Improving asthma management for pregnant women and their kids (Case Study)

Jan 14 2014

Jodi Slinn and daughter Olivia were involved in the trial

An asthma management study developed by University of Newcastle researchers, which halved asthma attacks in pregnant women, has also yielded a 90 per cent postnatal reduction in bronchiolitis and croup among their children.

The MAP (Managing Asthma in Pregnancy) trial provided asthma treatment to two groups based on either clinical symptoms or airway inflammation measured using a marker known as Fraction of Exhaled Nitric Oxide (FeNO).

A follow-up study of the infants led by Professor Joerg Mattes and Dr Vanessa Murphy has just confirmed that respiratory risk factors are at play beyond a genetic predisposition.

“A family history of asthma, particularly when it’s the mother, markedly increases the risk for babies to have respiratory disease,” Professor Mattes said.
“We wondered whether giving women better asthma treatment during their pregnancy would have a flow-on effect, and the difference was stunning and somewhat unexpected in its magnitude.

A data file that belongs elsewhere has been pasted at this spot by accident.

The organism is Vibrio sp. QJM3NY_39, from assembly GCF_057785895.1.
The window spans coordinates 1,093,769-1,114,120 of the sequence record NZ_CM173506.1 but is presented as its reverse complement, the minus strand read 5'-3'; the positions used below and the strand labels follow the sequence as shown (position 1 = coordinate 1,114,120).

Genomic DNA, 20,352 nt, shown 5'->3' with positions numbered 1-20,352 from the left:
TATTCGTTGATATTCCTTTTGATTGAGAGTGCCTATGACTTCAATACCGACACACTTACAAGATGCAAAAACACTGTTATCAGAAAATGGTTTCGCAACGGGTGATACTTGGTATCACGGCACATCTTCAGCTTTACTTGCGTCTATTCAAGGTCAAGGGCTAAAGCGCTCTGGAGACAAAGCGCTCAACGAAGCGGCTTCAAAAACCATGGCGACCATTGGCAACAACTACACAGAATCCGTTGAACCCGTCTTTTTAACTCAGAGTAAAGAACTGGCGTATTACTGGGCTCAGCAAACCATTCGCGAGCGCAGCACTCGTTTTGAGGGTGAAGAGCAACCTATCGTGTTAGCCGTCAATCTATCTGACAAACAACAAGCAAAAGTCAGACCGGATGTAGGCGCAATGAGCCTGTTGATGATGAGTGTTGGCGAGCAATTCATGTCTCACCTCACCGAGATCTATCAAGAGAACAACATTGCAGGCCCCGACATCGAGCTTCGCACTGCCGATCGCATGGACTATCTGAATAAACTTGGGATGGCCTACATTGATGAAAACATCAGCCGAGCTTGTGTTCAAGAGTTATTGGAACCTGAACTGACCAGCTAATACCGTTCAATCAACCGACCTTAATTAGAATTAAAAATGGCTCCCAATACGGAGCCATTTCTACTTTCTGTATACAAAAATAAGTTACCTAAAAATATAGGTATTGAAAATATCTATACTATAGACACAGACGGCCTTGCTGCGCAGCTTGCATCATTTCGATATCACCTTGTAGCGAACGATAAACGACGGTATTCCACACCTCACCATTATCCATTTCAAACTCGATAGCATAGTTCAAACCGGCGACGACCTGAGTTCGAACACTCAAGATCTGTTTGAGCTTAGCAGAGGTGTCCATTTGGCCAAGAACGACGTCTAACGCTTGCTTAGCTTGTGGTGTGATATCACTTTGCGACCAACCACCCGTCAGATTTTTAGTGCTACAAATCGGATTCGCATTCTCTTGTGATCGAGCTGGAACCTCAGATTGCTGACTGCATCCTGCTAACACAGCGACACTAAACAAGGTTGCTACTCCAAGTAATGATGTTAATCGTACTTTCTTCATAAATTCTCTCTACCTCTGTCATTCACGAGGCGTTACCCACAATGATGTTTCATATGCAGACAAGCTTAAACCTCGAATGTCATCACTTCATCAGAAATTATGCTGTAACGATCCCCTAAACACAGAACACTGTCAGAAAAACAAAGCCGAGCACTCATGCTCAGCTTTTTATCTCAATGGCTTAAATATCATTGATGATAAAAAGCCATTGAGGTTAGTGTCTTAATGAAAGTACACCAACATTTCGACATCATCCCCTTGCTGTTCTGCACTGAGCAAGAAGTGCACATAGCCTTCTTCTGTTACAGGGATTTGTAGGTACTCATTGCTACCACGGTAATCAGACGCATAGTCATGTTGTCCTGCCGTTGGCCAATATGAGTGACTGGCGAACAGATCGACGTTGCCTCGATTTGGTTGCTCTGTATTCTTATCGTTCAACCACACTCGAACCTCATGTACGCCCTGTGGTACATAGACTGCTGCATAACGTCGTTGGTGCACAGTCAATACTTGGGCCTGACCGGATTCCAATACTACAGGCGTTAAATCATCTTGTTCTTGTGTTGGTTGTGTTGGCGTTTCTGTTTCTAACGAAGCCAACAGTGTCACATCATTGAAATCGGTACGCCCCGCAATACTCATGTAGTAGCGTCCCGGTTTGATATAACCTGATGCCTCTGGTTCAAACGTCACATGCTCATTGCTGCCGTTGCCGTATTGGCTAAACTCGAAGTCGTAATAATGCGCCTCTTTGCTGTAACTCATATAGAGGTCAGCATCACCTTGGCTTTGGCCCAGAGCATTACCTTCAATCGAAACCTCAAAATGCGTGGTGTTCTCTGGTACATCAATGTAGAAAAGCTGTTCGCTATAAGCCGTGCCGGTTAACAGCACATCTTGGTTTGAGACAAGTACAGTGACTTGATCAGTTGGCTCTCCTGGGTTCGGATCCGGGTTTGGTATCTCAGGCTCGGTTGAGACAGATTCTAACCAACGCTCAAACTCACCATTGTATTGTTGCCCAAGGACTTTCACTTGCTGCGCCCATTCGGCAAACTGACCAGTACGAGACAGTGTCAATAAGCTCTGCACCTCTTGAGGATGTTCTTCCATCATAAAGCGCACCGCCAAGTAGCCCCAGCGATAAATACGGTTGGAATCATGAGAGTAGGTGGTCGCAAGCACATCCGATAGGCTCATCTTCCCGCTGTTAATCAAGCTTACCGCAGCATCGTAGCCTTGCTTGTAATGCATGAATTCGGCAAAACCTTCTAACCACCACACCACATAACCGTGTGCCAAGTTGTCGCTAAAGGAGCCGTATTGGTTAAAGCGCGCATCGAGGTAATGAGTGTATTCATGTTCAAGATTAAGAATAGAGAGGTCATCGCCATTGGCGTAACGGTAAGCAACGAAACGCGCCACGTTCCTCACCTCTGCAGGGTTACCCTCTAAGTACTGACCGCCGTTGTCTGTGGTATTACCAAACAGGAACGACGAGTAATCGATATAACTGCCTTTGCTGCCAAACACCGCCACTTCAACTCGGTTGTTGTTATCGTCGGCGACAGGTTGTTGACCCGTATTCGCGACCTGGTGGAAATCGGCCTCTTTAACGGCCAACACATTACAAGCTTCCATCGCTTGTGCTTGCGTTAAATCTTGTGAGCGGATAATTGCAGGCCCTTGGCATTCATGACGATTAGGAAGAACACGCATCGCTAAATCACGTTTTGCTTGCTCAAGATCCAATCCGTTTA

“Of the babies born to mothers who were managed according to FeNO, only 1.5 per cent had recurrent bronchiolitis in the first year compared to 16 per cent for mothers managed according to symptoms.”

Newcastle mum Jodi Slinn, who was involved in the trial, is excited to think her beautiful daughter Olivia, 4, might not have to endure asthma like she did.
Olivia’s lungs are working perfectly.

“I had a flare-up of asthma during my pregnancy but it was pretty well managed with medication. It’s nice to think that, by controlling it, Olivia might not have to worry about asthma and avoid going through that,” Jodi said.

“She breezes through the seasonal changes, whereas one of my twins does suffer asthma.”

The research team is commencing an expanded trial called Breathing for Life for pregnant mothers with asthma, involving more than 1000 women across multiple centres.

Bronchiolitis is one of the most common causes of hospitalisation for infants. Those who suffer the disease have an increased risk of developing asthma later in life.